I wish, I want, I demand more of these kind of efforts for, not only women but, every man, woman and child in the world. I want the clothes (any products actually) that costs enough to support person that MADE it, and not skim all of it for every intermediary and loan provider in the chain. And yes, it takes a LOT of courage and strength to step out of shifting sand that is poverty, and we ought to support these efforts every way we can. I’m only sad that the choices for support are very limited – long gone are the times where paying more for clothes (or any other article) meant that workers had decent living wage and good health care. Choices for ethical products are still limited at the best, and we (starting with ME) have to do more in turning the tide. A propo your recent post about slavery – this is perfect example of an action that breaks that vicious cycle.
Lets spread the word, lets make ethical products fashionable statement, because that build basic scaffolding in which these strong women can shine. I’m buying some and advertising more by gift-giving.
Thank you Liz, for shining example.
Thank you so much Marija!
I love this comment and completely agree.
When I visited Bangladesh, people asked if i I was going to buy the various big global brands that are manufactured there. I’m happy to say that we did our shopping at a youth training centre and at a fair trade department store.
I’m glad that there are more initiatives around the world that are focusedon valuing the people who make the products instead of just pandering to Wall Street.
I know what’s going to be prominently featured on the Momtrends Gift Guide! Amazing photos Liz, keep inspiring me.
Sniff. You got me at Sarajevo. Thank you for letting us live vicariously this week.
Thank you, Liz. This is the power of your blog: you can change the world.
No, YOU can! Go do it!
If you have a chance you should visit the Women Fuel Wood Carrier’s cooperative in Addis (on the way to Mount Entoto). They also make scarves and sell them as a way to raise money to help the women who can no longer work due to injury from carrying big bundles of wood from Mount Entoto down to Addis on their backs. The scarves are beautiful as are those that make them.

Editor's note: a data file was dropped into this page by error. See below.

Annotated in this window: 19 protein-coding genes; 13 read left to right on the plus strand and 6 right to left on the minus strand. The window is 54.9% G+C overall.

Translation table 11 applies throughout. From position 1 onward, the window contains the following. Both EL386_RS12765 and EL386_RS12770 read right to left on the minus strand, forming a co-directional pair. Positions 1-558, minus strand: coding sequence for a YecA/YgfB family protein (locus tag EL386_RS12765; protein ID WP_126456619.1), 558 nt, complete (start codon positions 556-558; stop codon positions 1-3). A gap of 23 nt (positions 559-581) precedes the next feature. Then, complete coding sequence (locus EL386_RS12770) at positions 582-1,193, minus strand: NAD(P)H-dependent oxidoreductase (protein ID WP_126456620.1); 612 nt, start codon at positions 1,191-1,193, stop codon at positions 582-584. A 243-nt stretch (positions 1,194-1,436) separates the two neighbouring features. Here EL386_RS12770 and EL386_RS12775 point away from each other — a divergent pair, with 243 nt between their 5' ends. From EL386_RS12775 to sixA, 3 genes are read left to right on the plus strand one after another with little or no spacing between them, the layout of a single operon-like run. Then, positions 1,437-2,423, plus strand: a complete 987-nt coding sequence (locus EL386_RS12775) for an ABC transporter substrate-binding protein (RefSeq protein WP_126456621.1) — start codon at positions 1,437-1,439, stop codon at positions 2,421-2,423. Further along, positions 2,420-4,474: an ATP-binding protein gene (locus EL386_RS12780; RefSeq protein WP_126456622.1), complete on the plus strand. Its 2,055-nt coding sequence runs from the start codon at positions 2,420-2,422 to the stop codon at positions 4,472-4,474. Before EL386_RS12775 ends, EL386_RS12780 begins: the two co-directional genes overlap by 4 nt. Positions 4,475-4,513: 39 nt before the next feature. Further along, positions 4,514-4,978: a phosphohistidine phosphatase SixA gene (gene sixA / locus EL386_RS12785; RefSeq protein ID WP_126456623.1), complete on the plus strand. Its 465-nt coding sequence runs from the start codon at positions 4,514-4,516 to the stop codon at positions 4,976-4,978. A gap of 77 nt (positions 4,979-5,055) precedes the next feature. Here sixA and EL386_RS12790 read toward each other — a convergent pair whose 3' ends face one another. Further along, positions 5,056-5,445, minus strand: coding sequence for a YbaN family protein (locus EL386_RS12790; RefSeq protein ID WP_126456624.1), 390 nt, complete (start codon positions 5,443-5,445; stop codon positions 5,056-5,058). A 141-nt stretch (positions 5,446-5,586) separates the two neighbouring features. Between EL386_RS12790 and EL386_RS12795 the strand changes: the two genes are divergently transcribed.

Thank you so much Luisa – regretfully our schedule is jam packed and spoken for. But I hope to return one day; that sounds like an amazing visit. I look forward to learning more about them.
It really saddens me, such a beautifull continent, filled with such beautifull warm people, so much misery.
Thank you for sharing.
thank you for sharing this, liz. it’s all so amazing: the idea for live fashionable, that people made it happen, that it’s making a difference in so many women’s lives, and that you’re there seeing it and able to tell us all about it. the stories you shared made me tear up and so does that fact that we can make it better. this story, on your blog, reaching all of us is such an expression of the powerful love, care and hope that’s all around us, ready and waiting to be harnessed. so moving. now excuse me while i go holiday shopping.
Thank you for sharing these beautiful scarves (and the stories of these beautiful women, of course), Liz. I’m buying several today, to give as holiday gifts to women in my life. I wish I could do more.
PS…as a scarf-tying-challenged person I really appreciated that the FashionABLE site offers 27 ways to wear a scarf (in the left hand column of one of the product pages, like this one: http://livefashionable.com/products/abeba/).
I seriously have tears on my eyes right now. I have 2 kids and times are hard but I never thought that some women out there have a lot more problems and struggles than I’m having right now.
Awesome post Liz, great to be sharing this incredible journey wiht you. Mich x
Beautiful post, Liz.
Thanks for stepping away from your family & choosing to really SEE women in another culture, living strong & courageous lives.
We choose to open our eyes to them too. Your writing gives us a chance to respond with action.
This post brought tears to my eyes, and I’m going to blame hormones.
Really beautiful. It means so much when those self-sufficiency is valued more than charity. It takes more time, more investment, but it lasts longer and just plain feels better. Organizations that provide methods of income and clear paths to opportunity for people who need them are so important.
In Costa Rica, I volunteered with the Rahab Foundation. It helps sex workers break free of the cycle of reliance on prostitution for income and low self-esteem, often due to abuse. If anyone wants more information, here’s the site: http://www.fundacionrahabcr.org/eng_foundation.html
This is an incredible story. I now know what I’ll be buying all of the women in my family for Christmas this year. And I’ll definitely be featuring these in my holiday gift guide on my blog. So inspiring and beautiful!